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Microgeneration opportunities for installers

In July, the Department for Energy and Climate Change (DECC) published its first annual energy statement which summarised the government’s planned actions to tackle energy issues and build a sustainable green economy.

Part of the solution to the energy crisis lies in renewable technologies and microgeneration. The construction industry, worth some £124 billion to the UK economy, is on the front line in this drive for renewable energy.

Microgeneration installations in the UK number around 100,000, but this will grow rapidly. This is partly because since April 2010, homeowners and businesses have been able to generate their own electricity and sell the surplus back to energy suppliers.

Many installations, particularly solar photovoltaic, are already taking place in the social housing sector and in August 2010 it was announced that local authorities would be allowed to sell surplus energy back to the grid.

This has the potential to increase funding and in turn create demand for a skilled installation workforce to fit microgeneration product.

It won’t be long until private residential homeowners learn about the benefits of feed-in tariffs and that incentives will be available for homeowners to install the technologies and reap the savings to be had.

These incentives won’t necessarily be from government; private business will install the technologies for free, while reaping the financial benefits from the feed-in tariffs themselves at high profit.

In the coming years, thousands of homes across the country will need technology installed which will provide them with ‘free’ energy.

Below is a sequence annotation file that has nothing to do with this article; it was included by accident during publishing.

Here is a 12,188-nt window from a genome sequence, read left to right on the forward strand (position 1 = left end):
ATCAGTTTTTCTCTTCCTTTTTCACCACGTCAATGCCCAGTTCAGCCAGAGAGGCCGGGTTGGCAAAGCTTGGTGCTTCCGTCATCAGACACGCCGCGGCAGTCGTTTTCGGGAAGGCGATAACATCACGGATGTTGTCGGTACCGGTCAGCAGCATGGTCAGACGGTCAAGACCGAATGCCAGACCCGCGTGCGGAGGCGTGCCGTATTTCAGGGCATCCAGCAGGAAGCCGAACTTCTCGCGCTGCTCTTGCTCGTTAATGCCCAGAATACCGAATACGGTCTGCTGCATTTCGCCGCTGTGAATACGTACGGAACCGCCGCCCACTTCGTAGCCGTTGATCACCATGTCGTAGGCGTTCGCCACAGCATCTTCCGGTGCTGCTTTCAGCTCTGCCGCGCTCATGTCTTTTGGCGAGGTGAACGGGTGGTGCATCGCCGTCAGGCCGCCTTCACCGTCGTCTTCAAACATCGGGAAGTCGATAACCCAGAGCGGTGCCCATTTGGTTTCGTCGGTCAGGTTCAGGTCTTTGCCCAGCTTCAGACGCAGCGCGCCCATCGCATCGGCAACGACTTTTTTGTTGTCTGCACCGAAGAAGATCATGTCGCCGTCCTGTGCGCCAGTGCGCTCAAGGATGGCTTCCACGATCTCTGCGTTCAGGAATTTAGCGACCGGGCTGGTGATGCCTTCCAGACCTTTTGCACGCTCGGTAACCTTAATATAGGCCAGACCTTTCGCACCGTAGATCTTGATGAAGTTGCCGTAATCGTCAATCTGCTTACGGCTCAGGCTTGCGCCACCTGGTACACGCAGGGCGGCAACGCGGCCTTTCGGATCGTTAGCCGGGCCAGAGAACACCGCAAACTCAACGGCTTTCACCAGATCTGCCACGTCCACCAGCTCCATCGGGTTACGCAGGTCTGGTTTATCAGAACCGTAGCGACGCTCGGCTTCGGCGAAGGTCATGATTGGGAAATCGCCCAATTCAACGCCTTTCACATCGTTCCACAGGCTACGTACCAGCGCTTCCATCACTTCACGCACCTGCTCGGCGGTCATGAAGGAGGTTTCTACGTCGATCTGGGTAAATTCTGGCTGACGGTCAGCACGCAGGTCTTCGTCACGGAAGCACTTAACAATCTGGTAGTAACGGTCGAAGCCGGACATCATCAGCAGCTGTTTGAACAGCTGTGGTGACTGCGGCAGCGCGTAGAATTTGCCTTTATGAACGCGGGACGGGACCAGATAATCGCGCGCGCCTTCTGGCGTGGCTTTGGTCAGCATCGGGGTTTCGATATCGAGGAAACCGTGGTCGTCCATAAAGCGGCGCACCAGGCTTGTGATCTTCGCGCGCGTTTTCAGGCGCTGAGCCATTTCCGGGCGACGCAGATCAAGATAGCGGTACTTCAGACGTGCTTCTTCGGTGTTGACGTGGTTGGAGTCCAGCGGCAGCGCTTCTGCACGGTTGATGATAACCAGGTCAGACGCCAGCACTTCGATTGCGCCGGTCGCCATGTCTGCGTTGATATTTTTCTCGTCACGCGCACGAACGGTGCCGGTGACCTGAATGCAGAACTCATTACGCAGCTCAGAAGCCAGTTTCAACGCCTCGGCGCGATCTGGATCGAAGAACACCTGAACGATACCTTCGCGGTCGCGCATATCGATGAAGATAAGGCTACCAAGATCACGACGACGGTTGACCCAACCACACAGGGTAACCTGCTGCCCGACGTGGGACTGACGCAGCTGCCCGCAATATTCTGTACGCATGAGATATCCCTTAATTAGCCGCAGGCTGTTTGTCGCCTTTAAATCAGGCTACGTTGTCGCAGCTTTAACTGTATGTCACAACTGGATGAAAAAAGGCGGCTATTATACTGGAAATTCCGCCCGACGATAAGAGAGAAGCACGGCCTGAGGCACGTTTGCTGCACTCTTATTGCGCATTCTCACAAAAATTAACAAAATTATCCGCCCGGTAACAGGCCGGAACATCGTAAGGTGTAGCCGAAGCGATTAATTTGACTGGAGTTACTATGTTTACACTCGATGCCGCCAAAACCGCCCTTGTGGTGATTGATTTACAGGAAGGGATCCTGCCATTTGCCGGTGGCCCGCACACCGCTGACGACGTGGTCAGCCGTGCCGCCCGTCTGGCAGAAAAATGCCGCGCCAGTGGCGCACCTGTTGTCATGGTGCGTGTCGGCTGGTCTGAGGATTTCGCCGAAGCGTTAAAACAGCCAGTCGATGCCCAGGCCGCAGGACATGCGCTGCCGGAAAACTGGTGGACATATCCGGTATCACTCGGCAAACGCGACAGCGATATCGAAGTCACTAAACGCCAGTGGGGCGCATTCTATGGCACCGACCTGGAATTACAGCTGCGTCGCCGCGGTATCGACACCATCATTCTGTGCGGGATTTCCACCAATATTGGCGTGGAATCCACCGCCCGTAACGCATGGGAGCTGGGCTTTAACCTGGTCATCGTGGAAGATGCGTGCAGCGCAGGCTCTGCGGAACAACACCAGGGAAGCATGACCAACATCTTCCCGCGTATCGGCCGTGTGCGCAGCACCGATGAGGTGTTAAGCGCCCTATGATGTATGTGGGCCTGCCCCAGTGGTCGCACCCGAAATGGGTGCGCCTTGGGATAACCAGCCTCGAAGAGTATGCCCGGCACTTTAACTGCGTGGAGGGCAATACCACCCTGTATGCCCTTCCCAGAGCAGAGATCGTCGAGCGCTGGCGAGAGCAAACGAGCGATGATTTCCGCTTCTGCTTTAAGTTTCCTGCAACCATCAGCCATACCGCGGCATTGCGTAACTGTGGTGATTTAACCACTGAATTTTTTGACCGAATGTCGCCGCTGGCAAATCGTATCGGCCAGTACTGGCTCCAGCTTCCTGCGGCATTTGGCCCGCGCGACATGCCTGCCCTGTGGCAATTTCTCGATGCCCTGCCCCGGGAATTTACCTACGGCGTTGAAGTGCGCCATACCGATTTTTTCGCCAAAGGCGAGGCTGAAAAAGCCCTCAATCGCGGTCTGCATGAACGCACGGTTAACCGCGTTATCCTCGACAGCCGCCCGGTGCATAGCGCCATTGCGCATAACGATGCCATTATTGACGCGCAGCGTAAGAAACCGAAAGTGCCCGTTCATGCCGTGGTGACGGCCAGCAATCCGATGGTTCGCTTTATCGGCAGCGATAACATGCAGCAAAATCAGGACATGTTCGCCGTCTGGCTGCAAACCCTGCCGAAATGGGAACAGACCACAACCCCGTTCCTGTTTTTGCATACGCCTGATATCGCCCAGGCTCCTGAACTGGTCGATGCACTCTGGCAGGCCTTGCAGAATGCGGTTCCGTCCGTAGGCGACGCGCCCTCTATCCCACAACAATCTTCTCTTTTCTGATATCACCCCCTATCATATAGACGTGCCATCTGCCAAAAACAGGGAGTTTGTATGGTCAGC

But only accredited contractors can install the technology, potentially with a high profit margin and a market ready to expand rapidly.

Credentials required

Just as specifiers seek out the NICEIC or the Gas Safe logo because of the assessment-based criteria and peace of mind they provide, so this microgeneration opportunity needs certification through assessment.

It’s called the Microgeneration Certification Scheme (MCS). Crucially, homeowners and landlords cannot claim the feed-in tariff unless they have used an MCS-registered contractor and have MCS-certified product installed.

Installers will also need good knowledge of the products they install and be able to communicate the benefits and operation.

Dealing with homeowners with these new technologies will bring its own necessities, such as contracts, robust complaints procedures and a ‘soup to nuts’ approach to the installation; that is, from planning to commissioning the technology and teaching the householder to read the meter information at the end.

Installers who can combine technical skill with the ability to educate the end user will benefit most from this opportunity.

Emma McCarthy is chief operating officer of the NICEIC